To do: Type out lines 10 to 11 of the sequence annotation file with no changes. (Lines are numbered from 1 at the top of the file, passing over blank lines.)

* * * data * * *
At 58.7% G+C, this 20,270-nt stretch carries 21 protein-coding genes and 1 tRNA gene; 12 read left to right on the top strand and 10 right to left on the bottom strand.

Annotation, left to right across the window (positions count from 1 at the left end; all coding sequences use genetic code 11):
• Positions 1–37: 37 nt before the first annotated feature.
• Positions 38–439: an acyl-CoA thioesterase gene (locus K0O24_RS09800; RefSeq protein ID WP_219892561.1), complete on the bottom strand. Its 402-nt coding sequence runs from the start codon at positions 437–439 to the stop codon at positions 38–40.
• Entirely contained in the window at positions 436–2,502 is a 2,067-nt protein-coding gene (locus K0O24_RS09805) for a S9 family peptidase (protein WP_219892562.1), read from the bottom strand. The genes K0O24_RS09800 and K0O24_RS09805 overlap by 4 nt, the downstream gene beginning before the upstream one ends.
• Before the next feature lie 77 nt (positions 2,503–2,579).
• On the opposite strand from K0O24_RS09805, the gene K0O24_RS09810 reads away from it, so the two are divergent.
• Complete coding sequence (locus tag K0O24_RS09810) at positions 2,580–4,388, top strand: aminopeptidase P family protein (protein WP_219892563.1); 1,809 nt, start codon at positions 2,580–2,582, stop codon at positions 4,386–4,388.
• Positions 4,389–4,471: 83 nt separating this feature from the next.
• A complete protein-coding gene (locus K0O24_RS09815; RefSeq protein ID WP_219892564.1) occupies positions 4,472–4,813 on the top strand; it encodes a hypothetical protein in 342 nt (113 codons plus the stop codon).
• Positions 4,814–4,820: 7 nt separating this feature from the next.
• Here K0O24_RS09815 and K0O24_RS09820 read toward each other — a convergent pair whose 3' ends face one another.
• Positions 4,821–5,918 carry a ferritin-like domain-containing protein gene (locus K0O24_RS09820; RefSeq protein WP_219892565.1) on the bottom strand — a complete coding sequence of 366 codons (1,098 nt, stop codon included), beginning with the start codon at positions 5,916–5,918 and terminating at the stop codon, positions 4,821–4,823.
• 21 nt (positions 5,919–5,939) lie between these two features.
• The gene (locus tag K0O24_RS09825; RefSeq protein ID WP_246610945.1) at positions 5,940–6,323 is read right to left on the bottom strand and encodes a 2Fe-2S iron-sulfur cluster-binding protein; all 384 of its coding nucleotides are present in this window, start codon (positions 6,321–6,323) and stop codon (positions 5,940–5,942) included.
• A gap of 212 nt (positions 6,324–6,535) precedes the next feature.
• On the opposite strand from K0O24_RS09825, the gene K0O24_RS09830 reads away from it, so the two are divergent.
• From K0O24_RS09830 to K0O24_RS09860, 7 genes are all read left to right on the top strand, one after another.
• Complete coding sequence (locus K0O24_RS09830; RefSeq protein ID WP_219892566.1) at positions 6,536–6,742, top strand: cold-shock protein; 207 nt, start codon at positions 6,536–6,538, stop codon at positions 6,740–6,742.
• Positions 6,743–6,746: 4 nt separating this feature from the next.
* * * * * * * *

• A complete protein-coding gene (locus K0O24_RS09815; RefSeq protein ID WP_219892564.1) occupies positions 4,472–4,813 on the top strand; it encodes a hypothetical protein in 342 nt (113 codons plus the stop codon).
• Positions 4,814–4,820: 7 nt separating this feature from the next.